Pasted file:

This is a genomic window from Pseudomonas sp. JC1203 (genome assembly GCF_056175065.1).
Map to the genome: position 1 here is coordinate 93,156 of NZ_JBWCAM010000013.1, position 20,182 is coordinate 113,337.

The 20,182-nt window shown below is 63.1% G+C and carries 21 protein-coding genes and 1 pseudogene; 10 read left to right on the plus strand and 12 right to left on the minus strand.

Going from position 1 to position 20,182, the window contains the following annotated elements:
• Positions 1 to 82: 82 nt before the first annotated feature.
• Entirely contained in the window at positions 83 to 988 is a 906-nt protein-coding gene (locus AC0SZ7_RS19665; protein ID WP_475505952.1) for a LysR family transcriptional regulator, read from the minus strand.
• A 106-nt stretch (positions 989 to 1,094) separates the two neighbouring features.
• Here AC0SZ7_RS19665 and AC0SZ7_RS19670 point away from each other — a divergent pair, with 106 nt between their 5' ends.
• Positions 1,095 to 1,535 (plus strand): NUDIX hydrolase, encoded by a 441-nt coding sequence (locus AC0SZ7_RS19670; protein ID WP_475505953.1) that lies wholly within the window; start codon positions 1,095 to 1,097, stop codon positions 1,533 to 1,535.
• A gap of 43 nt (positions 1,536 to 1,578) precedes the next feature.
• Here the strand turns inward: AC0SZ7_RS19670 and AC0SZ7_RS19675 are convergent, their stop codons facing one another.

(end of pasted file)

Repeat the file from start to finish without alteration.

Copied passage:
This is a genomic window from Pseudomonas sp. JC1203 (genome assembly GCF_056175065.1).
Map to the genome: position 1 here is coordinate 93,156 of NZ_JBWCAM010000013.1, position 20,182 is coordinate 113,337.

The 20,182-nt window shown below is 63.1% G+C and carries 21 protein-coding genes and 1 pseudogene; 10 read left to right on the plus strand and 12 right to left on the minus strand.

Going from position 1 to position 20,182, the window contains the following annotated elements:
• Positions 1 to 82: 82 nt before the first annotated feature.
• Entirely contained in the window at positions 83 to 988 is a 906-nt protein-coding gene (locus AC0SZ7_RS19665; protein ID WP_475505952.1) for a LysR family transcriptional regulator, read from the minus strand.
• A 106-nt stretch (positions 989 to 1,094) separates the two neighbouring features.
• Here AC0SZ7_RS19665 and AC0SZ7_RS19670 point away from each other — a divergent pair, with 106 nt between their 5' ends.
• Positions 1,095 to 1,535 (plus strand): NUDIX hydrolase, encoded by a 441-nt coding sequence (locus AC0SZ7_RS19670; protein ID WP_475505953.1) that lies wholly within the window; start codon positions 1,095 to 1,097, stop codon positions 1,533 to 1,535.
• A gap of 43 nt (positions 1,536 to 1,578) precedes the next feature.
• Here the strand turns inward: AC0SZ7_RS19670 and AC0SZ7_RS19675 are convergent, their stop codons facing one another.